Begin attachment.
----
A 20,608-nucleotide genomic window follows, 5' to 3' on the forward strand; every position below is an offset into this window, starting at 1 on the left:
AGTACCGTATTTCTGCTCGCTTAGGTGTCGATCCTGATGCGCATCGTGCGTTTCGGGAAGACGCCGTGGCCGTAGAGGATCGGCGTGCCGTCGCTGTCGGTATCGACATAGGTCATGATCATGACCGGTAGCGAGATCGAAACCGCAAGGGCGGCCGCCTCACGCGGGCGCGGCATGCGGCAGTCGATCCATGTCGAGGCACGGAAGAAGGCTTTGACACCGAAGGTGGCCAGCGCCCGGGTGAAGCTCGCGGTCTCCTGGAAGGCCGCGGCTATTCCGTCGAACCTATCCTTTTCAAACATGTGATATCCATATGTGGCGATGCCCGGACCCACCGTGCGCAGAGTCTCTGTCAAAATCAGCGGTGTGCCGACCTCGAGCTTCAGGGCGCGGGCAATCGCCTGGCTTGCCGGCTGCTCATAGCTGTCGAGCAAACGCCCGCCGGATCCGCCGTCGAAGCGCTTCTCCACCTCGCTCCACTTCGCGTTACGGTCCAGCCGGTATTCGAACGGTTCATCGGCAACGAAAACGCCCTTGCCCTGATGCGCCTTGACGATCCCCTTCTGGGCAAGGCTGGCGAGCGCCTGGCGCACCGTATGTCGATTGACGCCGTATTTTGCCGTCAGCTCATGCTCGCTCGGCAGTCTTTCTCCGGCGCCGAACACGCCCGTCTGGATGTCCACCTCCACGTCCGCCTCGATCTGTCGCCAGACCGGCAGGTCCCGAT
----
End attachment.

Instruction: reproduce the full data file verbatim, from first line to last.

A 20,608-nucleotide genomic window follows, 5' to 3' on the forward strand; every position below is an offset into this window, starting at 1 on the left:
AGTACCGTATTTCTGCTCGCTTAGGTGTCGATCCTGATGCGCATCGTGCGTTTCGGGAAGACGCCGTGGCCGTAGAGGATCGGCGTGCCGTCGCTGTCGGTATCGACATAGGTCATGATCATGACCGGTAGCGAGATCGAAACCGCAAGGGCGGCCGCCTCACGCGGGCGCGGCATGCGGCAGTCGATCCATGTCGAGGCACGGAAGAAGGCTTTGACACCGAAGGTGGCCAGCGCCCGGGTGAAGCTCGCGGTCTCCTGGAAGGCCGCGGCTATTCCGTCGAACCTATCCTTTTCAAACATGTGATATCCATATGTGGCGATGCCCGGACCCACCGTGCGCAGAGTCTCTGTCAAAATCAGCGGTGTGCCGACCTCGAGCTTCAGGGCGCGGGCAATCGCCTGGCTTGCCGGCTGCTCATAGCTGTCGAGCAAACGCCCGCCGGATCCGCCGTCGAAGCGCTTCTCCACCTCGCTCCACTTCGCGTTACGGTCCAGCCGGTATTCGAACGGTTCATCGGCAACGAAAACGCCCTTGCCCTGATGCGCCTTGACGATCCCCTTCTGGGCAAGGCTGGCGAGCGCCTGGCGCACCGTATGTCGATTGACGCCGTATTTTGCCGTCAGCTCATGCTCGCTCGGCAGTCTTTCTCCGGCGCCGAACACGCCCGTCTGGATGTCCACCTCCACGTCCGCCTCGATCTGTCGCCAGACCGGCAGGTCCCGAT